I REMEMBER the day well. I made my way down to the County Ground to speak to the then Town secretary Jon Pollard about the setting up of a new league structure.
The blurb said it was to provide a solid financial platform for the future of the game in this country.
It would benefit the sport from the very top to the very bottom. It would also provide the basis for a strong and successful England team.
Yes, that's right, it was the formation of the FA Premier League. Here we are some 20 years later looking at another restructuring from the same organisation.
It appears they want to insert a League Three below League Two and above the Conference.
This is purely so that the teams in the Premier League can allow their young players to get some competitive football.
Okay, why is that a bad thing?
Wellm firstly, what happens to the football pyramid? The thing that allows the likes of Highworth or Purton to dream that one day they may get close to the upper echelons of the game.
After all, isn't football designed for dreams? Isn't that why we watch week after week?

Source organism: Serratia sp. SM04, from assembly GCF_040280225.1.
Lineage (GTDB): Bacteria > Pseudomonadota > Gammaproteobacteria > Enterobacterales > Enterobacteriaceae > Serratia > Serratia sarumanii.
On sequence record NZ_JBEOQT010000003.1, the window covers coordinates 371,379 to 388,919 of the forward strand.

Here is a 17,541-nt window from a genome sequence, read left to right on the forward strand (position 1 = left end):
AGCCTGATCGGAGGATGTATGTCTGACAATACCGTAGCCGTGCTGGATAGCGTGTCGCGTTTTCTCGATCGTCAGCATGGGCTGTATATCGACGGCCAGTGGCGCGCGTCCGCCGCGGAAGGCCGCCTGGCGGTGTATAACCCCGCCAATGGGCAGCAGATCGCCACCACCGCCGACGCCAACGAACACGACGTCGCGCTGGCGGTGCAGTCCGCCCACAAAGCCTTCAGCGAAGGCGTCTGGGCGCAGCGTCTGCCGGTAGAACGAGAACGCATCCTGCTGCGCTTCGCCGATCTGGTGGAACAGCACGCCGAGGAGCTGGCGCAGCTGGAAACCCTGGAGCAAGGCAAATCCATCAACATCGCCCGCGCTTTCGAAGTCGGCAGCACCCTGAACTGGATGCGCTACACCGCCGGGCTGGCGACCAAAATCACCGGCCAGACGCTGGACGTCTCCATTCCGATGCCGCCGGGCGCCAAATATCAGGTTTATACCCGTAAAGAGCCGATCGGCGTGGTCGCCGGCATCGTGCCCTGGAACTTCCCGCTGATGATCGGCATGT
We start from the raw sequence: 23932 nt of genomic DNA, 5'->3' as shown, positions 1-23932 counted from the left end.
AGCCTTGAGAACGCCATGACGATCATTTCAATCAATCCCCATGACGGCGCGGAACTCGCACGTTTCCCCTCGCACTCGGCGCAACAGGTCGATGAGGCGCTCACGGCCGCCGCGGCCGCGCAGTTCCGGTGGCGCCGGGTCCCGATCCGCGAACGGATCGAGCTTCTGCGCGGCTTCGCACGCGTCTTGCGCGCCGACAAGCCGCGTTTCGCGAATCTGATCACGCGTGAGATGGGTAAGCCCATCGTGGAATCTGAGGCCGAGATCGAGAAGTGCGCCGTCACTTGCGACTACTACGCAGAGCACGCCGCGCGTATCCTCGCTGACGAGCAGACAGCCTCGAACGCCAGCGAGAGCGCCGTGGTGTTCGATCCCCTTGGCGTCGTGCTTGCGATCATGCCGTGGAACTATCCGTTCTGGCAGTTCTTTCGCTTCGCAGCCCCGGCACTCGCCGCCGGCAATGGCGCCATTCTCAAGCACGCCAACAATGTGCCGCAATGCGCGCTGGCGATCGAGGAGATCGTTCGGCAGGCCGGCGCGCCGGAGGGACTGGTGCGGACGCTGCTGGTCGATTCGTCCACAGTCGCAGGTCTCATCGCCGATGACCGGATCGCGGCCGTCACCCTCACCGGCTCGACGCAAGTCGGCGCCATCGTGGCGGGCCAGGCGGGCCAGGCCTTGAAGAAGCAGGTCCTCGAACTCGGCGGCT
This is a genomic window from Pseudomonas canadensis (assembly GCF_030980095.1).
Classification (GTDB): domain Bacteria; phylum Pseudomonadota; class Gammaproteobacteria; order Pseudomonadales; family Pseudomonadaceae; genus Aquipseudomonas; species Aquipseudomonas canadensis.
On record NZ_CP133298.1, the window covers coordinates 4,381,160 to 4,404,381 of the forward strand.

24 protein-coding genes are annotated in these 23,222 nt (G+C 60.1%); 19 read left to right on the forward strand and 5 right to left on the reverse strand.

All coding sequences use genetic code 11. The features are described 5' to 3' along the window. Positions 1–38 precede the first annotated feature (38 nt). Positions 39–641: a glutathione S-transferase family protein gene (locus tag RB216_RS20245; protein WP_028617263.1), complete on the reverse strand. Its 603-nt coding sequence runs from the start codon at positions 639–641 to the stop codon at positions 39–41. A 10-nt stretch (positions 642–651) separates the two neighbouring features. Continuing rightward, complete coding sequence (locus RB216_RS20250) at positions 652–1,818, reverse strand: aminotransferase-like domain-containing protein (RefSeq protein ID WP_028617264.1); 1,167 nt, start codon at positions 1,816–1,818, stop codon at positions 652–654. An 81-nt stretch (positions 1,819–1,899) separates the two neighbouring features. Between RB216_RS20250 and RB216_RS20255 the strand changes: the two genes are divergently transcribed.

What happens when you win the Conference? Do you have to play teams whose players are on six-figure salaries? That's fair isn't it?
Or is your route through the leagues blocked.
At Swindon we've had the likes of Michael Carrick and James Milner on loan. They've had pretty decent careers.
Since the advent of the Premier League England have won nothing. Nowt, zero, zip.
The owners of the top clubs care little for international success, they crave European pots of gold.
Maybe the fault lies at the top of the game - signing young foreign players instead of nurturing British talent.
Look what the Premier League has done to the Scottish team. No route south for their top players, no chance of any success.
Please Mr Dyke, take your plan and think again.
Maybe ask a supporter or two what they think of League Three. From the reaction I've read, not much is the answer.
Football is not all about the 'Greed is Good' league. It's about heart and soul.
Put that in your FA commission report.